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Screen Time Guidelines and Alternatives: Creating a Balanced Routine for Young Children

A toddler sitting on the couch playing on a tablet or ipad.

I feel like as a parent, I’m constantly being judged for how much screen time my kids have. If I let my kids have unlimited screen time, then I’m a bad parent. But on the flip side, if I don’t allow any screen time, I’m still a bad parent. So how does one figure out the right balance?!? Psst… I’m about to help you do just that.


While screens can offer educational and entertainment value, excessive screen time can negatively impact a child’s development and well-being. So how do you know if your child has been having too much screen time? Some of the biggest clues are if your child has difficulty falling or staying asleep, has melt downs when it's time to turn the screens off, or if they have mood problems. But there's even more signs that might be harder to notice, like having lower self-image, spending less time with family and friends, or grades dropping in school. Below, I'm going to give you some guidelines for managing screen time and finding engaging alternatives to foster a balanced routine.


1. Understand Age-Appropriate Screen Time

The American Academy of Pediatrics (AAP) offers the following recommendations for screen time:

- Under 18 months: Avoid screen time, except for video chatting.

- 18 to 24 months: If you introduce digital media, choose high-quality programming and watch it with your child to help them understand what they are seeing.

- 2 to 5 years: Limit screen time to one hour per day of high-quality programming. Co-viewing is recommended to help your child understand and apply what they are learning.

- 6 years and older: Set consistent limits on screen time to ensure it does not interfere with sleep, physical activity, and other healthy behaviors.


a video screen shot of Ms. Rachel's Learn to Talk with Ms Rachel learning video for toddlers

2. Choose High-Quality Content

Select educational and age-appropriate content for your child. Look for programs and apps that are designed to be engaging and educational. Resources such as Common Sense Media can help you find high-quality media options for children.


3. Create a Screen Time Schedule

Develop a daily or weekly screen time schedule that balances digital media with other activities. Consistency helps children understand expectations and can prevent excessive screen use. Make sure to include plenty of time for physical play, reading, and family interactions.


4. Model Healthy Screen Use

Children learn by observing their parents. Model good screen habits by limiting your own screen time, especially during family meals and interactions. Show your child that screens are just one part of a healthy, balanced lifestyle.


5. Designate Screen-Free Zones

Establish areas in your home where screens are not allowed, such as the dining room and bedrooms. This encourages children to engage in other activities and promotes healthier sleep habits.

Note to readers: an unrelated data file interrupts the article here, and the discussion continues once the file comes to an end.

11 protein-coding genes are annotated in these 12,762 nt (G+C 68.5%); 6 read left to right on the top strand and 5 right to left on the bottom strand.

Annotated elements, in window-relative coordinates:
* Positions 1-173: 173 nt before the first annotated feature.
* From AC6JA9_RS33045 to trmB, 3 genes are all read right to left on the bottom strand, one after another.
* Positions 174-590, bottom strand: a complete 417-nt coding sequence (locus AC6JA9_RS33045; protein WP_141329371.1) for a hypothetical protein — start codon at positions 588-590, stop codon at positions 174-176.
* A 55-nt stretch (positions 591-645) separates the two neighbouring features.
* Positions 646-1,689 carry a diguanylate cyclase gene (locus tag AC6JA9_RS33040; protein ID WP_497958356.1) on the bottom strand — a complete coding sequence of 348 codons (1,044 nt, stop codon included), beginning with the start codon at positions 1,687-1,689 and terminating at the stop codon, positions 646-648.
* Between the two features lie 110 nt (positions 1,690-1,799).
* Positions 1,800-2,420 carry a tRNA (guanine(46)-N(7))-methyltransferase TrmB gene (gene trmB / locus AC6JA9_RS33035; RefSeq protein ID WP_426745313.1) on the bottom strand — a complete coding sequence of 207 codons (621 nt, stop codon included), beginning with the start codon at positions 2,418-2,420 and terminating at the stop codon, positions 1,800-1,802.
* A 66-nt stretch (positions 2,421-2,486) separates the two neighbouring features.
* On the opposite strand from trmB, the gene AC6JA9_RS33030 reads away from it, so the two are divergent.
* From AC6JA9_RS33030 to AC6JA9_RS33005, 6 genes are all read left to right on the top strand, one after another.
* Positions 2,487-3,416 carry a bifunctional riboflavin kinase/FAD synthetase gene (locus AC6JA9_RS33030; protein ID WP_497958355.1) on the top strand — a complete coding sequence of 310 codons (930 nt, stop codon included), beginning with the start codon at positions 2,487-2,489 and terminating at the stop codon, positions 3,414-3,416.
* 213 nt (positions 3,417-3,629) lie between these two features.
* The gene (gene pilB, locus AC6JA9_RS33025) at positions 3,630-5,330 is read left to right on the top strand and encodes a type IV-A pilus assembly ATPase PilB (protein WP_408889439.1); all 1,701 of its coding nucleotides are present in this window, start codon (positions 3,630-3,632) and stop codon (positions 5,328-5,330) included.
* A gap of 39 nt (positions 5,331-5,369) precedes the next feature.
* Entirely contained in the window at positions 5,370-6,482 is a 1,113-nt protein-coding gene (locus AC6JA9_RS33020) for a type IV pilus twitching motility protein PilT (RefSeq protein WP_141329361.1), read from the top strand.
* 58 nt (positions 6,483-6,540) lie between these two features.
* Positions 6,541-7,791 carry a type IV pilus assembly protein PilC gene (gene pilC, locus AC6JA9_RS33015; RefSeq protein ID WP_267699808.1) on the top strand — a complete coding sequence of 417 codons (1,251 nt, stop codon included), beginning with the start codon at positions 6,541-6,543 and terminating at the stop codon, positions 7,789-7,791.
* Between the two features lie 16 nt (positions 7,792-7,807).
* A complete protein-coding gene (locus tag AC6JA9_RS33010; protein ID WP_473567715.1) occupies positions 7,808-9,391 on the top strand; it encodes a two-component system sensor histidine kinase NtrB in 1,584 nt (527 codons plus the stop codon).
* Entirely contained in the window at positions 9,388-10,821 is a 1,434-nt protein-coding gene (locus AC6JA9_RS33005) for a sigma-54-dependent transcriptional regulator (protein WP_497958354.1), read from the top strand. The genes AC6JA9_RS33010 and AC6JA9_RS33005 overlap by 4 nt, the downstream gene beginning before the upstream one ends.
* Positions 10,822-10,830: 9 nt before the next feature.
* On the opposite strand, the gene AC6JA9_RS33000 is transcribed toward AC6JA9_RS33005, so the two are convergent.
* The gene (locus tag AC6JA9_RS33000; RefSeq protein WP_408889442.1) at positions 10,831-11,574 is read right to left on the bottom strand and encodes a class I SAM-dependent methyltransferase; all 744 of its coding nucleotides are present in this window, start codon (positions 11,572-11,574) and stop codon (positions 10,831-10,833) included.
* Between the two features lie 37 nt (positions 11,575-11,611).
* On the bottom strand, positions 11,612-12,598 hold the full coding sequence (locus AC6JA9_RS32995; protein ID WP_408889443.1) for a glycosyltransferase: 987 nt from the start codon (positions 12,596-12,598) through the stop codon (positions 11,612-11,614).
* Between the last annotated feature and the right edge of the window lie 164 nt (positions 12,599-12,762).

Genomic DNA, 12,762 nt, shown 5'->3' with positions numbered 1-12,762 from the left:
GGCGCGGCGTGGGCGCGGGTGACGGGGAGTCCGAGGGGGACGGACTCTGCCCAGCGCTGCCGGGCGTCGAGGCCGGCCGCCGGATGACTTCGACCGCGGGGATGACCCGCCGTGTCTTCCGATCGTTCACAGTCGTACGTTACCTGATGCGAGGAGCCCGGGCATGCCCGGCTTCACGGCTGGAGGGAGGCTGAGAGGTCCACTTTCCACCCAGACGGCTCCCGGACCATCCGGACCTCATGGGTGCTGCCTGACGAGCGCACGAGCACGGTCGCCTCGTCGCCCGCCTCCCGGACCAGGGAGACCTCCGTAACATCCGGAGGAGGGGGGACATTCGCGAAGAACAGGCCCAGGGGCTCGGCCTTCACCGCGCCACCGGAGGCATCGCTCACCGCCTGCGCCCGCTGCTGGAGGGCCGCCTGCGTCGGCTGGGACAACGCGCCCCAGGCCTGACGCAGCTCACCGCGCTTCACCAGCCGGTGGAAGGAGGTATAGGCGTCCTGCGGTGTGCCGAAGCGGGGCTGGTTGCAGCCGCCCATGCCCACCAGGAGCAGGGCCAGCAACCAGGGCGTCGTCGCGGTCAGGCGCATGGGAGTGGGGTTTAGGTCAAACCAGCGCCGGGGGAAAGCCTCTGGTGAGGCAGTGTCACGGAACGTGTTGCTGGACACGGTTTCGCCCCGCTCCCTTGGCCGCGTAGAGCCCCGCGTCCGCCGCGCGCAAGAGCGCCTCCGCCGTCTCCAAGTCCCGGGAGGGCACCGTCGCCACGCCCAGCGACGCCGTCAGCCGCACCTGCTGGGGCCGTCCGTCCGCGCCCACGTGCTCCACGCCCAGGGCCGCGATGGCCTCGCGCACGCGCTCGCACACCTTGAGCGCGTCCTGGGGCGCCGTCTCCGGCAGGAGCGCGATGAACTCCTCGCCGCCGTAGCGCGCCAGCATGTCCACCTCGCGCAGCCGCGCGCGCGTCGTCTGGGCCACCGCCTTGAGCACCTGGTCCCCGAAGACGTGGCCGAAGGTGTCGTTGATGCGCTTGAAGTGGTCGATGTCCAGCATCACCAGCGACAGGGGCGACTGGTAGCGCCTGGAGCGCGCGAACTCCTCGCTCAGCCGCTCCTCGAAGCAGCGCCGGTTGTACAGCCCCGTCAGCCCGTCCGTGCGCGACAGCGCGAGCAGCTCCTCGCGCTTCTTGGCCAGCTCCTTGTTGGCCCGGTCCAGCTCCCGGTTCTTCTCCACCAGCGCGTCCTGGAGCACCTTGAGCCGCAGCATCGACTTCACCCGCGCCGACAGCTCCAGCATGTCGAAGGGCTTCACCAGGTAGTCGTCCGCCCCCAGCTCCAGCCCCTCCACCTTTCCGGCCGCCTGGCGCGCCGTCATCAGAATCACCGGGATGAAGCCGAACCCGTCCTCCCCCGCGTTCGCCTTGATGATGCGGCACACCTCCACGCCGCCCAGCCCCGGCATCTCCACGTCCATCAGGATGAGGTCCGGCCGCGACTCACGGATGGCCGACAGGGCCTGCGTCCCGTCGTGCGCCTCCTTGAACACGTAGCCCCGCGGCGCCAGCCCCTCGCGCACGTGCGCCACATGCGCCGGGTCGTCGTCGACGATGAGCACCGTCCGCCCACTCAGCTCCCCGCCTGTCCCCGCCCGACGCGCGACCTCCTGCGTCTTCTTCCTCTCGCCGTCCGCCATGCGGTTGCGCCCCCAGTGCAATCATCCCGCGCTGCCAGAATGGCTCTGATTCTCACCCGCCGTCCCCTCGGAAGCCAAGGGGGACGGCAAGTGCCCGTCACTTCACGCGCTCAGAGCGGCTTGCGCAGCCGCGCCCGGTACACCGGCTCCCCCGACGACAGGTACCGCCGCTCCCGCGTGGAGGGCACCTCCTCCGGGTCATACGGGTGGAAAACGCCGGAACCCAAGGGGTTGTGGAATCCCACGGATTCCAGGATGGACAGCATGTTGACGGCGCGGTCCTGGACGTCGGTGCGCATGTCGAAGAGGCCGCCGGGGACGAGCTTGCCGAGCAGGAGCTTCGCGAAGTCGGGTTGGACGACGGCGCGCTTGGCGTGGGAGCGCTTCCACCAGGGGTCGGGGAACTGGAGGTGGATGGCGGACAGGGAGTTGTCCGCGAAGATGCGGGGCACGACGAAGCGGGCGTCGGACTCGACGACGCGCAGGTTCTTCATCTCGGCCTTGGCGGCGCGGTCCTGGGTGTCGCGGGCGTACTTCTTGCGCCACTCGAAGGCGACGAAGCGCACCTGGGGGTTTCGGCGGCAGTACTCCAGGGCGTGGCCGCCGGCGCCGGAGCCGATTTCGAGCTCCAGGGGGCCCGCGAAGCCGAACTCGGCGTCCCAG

A mom holding a tablet with two boys sitting next to her looking at the tablet

6. Engage in Co-Viewing

Whenever possible, watch programs with your child. Co-viewing allows you to discuss what you’re watching, answer questions, and help your child make connections between the content and the real world. This interaction enhances the educational value of screen time.


7. Encourage Active Play

Physical activity is crucial for a child’s development. Encourage active play by providing opportunities for outdoor play, sports, and movement-based games. Activities like building obstacle courses, playing tag or red light green light (our personal favorite), or riding bikes can keep children active and entertained.


8. Foster Creativity and Imagination

Offer plenty of opportunities for creative play, such as drawing, painting, building with blocks, or playing dress-up. These activities help develop fine motor skills, creativity, and problem-solving abilities.


A mom reading a picture book to a little girl and boy sitting on her lap.

9. Prioritize Reading and Storytelling

Make reading a daily habit. Choose a variety of books that interest your child and read together regularly. Storytelling, whether through books or imaginative play, enhances language skills and cognitive development.


10. Plan Family Activities

Spend quality time together as a family without screens. Plan activities like board games, puzzles, cooking together, or exploring nature. These shared experiences strengthen family bonds and create lasting memories. And fun fact, your kids don’t have to be school aged for this! We already have set time to do family activities with our 1 and 2 year olds.


11. Use Technology Wisely

When using technology, choose interactive and educational apps that encourage active participation rather than passive consumption. Look for apps that promote problem-solving, creativity, and learning. I'll be honest, when it comes to apps, I'm not the best for recommendations. My kids haven't gotten super into tablets yet, so we haven't had much exposure to apps just yet.


12. Communicate and Set Expectations

Discuss screen time rules and expectations with your child. Explain why it’s important to have limits and what the benefits are. Clear communication helps children understand the reasons behind the rules and makes them more likely to follow them. Even 2 year olds can begin to understand that their brain needs a break from screens and their body needs physical activity to be healthy.


By setting thoughtful guidelines and offering engaging alternatives, you can help your child develop a healthy relationship with screen time. Balancing digital media with a variety of activities supports their overall growth and well-being, laying the foundation for lifelong healthy habits.



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